Doctors must never look down on a human life, however disabled it may be, says Pope
Vatican City (AsiaNews) – Doctors and nurses “must never look down on any human life, however disabled, and must always know how to encourage treatment” for everyone for as long as they live. Indeed, for Benedict XVI “respect and trust in health care workers is proportionate to the certainty one has that these defenders of life” will follow such a principle.
Once more the Pope expressed his opposition to euthanasia in a talk he gave in the Vatican to the participants to the plenary session of the Pontifical Council for Health Pastoral Care.
In it he stressed that each human being has a “fundamental right” to treatment and maintained that every Christian health care worker must add to the ethical principles of his or her profession the “Charity” that Jesus showed to people who were suffering.
In line with the principle of following Christ or “sequela Christi,” whom the Gospels present as a “divine doctor”, Benedict XVI reiteirated “the biblical perspective that values the natural ethical principle whereby the sick must be treated on the basis that each human life must be defended according to the particular difficulties it faces and the concrete means of treatment available.”
This ethical perspective, which is based on the dignity of the human person and the rights and duties that that it entails, “is confirmed and developed by the love commandment, which is at the heart of the Christian message.”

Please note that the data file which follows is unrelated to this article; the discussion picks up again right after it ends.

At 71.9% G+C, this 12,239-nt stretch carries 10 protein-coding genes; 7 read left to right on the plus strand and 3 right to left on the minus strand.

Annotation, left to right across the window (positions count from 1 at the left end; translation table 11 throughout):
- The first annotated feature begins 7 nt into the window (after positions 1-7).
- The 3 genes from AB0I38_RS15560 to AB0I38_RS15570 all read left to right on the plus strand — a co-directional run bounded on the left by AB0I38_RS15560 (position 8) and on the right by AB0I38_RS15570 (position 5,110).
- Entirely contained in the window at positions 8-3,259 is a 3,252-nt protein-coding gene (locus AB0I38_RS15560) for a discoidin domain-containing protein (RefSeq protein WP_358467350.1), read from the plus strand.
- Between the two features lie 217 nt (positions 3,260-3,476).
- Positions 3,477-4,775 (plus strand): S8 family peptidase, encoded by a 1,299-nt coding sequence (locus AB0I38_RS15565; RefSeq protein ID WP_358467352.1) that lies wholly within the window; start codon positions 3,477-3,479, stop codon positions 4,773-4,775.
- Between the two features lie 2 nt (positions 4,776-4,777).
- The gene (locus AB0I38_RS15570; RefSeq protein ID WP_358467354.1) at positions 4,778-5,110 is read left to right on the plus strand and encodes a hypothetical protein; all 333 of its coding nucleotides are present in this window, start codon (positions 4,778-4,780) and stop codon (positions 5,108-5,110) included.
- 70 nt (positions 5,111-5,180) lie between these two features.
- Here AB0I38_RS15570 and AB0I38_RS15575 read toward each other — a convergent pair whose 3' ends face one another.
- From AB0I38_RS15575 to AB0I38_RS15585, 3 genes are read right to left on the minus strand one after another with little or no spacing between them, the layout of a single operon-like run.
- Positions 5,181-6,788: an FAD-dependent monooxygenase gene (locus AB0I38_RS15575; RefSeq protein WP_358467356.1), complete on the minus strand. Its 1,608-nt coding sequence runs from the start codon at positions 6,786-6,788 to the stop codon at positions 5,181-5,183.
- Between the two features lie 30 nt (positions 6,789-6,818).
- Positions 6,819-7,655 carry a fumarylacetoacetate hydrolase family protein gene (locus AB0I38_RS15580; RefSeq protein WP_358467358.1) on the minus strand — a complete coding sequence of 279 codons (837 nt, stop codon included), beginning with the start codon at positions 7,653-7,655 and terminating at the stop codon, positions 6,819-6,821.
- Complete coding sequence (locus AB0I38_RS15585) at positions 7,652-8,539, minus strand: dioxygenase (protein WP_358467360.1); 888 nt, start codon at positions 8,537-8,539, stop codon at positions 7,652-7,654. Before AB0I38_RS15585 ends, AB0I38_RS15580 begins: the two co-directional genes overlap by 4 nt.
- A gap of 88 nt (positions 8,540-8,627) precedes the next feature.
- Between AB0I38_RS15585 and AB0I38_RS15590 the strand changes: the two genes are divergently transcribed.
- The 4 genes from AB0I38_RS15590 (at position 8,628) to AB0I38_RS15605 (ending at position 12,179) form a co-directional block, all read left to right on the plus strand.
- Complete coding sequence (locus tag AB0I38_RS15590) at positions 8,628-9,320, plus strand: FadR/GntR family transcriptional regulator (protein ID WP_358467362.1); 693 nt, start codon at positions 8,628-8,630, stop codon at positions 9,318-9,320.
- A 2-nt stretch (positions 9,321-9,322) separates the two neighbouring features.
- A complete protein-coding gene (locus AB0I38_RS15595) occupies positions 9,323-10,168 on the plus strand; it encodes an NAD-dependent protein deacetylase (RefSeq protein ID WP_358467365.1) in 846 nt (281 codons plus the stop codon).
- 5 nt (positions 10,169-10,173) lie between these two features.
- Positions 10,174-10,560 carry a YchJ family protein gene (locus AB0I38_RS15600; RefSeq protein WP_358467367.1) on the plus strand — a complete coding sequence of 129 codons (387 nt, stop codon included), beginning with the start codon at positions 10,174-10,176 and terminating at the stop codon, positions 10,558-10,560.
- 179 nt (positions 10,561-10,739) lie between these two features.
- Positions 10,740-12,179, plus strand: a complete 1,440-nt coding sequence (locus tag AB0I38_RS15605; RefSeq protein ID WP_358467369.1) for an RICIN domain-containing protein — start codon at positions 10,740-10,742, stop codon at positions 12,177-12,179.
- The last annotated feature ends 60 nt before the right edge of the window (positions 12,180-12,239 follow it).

Christian health care workers must therefore be well aware that there is a very tight and indissoluble link between the quality of the service they provide and the virtues of charity to which Christ calls them. It is in doing one’s job well that they bear witness to God’s love. “Charity as a duty of the Church was part of my encyclical Deus charita est,” said the Pope, “and has a particularly significant application in the care of the sick. The history of the Church bears witness to this with innumerable cases of men and women [. . .] who have worked in this field."
Benedict XVI completed his talk by mentioning the recently published Post-Synodal Apostolic Exhortation Sacramentum Caritatis on the Eucharist from which the health care ministry can draw “the strength to help man effectively and promote him in accordance with his dignity.”